Cornwall has become the first county in England to BAN holiday home owners from voting in local elections.
The strict new rule went through full council on Tuesday morning.
It means no-one who owns a ‘purely recreational’ house in the Duchy can vote for local councillors, or a local MP.
The second-home-voting veto is a first in Britain.
It was passed by Cornwall’s electoral review panel after years of political pressure from local MP Dan Rogerson and Lib Dem councillors.
The MP for North Cornwall said holiday home owners had been swinging Cornish elections and he was ‘delighted’ the electoral register would now be ‘clean’.
Mr Rogerson said: “I’m delighted that Cornwall Council has agreed the new measures which I have been campaigning for for a number of years.
“By making it harder for second home owners to register to vote, we will be upholding the law that limits voting rights to people who actually live in an area.”
He went on: “Around one in twenty households across Cornwall is a second home and owners receive a council tax discount.
“With that number of properties, the potential additional voters could have been enough to swing almost any election.
“We know that a large number of second home users did register to vote and so it is possible that they have already swung an election.”
“Cornwall Council’s first step was to ask second home owners to consider registration.
“But asking nicely was never going to be the answer to a problem like this and so we pressed for a more robust solution and this has now been delivered.”
The MP said he hoped the council could make a clean sweep of it for the next election by wiping any ‘purely recreational’ votes off the map in time.
He said: “With more than 18 months until the council elections, I hope that the council will have time to carry out the necessary works to ensure a clean register for all future elections.”
Lib Dem deputy leader Alex Folkes said of the groundbreaking ban: “It’s a first in the UK. It has been quite contentious and is very significant.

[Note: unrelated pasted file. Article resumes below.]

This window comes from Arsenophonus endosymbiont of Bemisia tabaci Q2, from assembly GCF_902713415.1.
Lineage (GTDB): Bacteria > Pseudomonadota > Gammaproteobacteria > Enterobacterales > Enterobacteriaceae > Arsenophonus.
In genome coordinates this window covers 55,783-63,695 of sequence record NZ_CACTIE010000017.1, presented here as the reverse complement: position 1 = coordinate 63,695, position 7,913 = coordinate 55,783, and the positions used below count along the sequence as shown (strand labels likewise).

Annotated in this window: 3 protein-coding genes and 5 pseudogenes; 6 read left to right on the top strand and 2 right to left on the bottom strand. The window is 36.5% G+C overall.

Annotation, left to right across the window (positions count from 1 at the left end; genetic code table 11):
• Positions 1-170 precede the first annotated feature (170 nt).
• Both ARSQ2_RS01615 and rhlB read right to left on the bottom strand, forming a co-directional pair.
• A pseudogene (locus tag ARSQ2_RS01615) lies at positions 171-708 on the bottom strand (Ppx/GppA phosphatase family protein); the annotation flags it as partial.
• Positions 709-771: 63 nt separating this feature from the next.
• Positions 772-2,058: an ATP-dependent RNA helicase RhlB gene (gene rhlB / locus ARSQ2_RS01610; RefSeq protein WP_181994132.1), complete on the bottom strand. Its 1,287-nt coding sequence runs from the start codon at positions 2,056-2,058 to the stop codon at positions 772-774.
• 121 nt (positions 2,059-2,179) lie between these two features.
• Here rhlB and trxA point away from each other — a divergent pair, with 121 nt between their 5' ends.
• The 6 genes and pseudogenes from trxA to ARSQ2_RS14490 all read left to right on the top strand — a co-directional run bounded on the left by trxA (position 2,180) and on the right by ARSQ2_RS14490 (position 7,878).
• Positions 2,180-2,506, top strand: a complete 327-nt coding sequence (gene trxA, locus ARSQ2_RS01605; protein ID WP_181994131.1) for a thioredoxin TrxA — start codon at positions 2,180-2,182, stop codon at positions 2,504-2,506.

“Cornwall is now leading the way on this and I know that other counties, for instance Dorset, are looking closely at what we’re doing.”
He explained: “Cornish elections should be for people who have a genuine stake in Cornwall, not people who visit for a week or a few weeks a year.
“But at the moment people are registering to vote at their second homes in Cornwall.
“There’s been a lot of concern from local people for some time over the potential influence second homes owners could have on elections.
“A holiday home owner could say: “Well I don’t want to vote in my dead safe seat in central London, I’ll vote in a marginal in, say, Port Isaac.
“That’s the extreme example.
“On the other hand there are people who legitimately have two homes: MPs for instance.
“The new rule allows us to identify virtually all second homes because they claim the 20 per-cent council tax discount.
“And if we get applications from the owners to go on the electoral roll at these properties, we can subject that to a review.”
The ruling means someone with two homes can argue, as part of a ‘Type B Review’, that they are enough a part of the Cornish community to vote at election-time.
But anyone who just comes down for the Summer is likely to be banned.
Cllr Folkes went on: “All of the constituencies in Cornwall are marginal.
“Although we don’t have any evidence, it could be that second home voting has affected results.
“There are many thousands who in the past could have registered and might have influenced an election – so that’s all possible.
“Exactly what effect it had in the past we don’t know yet – because we don’t know how many voted, or of course who they voted for.
“But we felt strongly enough about it to put the issue on the agenda for the electoral review panel a year ago.
“We initially said second home owners should be denied the right to register to vote.
“We also sent a letter to the cabinet office – that got passed from pillar to post in council for seven months, but that’s over now.
“The Government replied and said they felt the law was clear enough.
“Tuesday’s ruling means we now have something that allows us to accept the applications as they come in and really look at them.
“We had written to second home owners in the past asking them not to sign on the electoral register and had quite a few replies.
“But we shouldn’t let the perfect be the enemy of the good.”
Rules on voting in British elections are not as clear as many might believe.
An MP for example, or anyone with two homes, can vote in two sets of local elections if they fall on the same day.
But no-one can vote twice in a general election, referendum, or the European elections.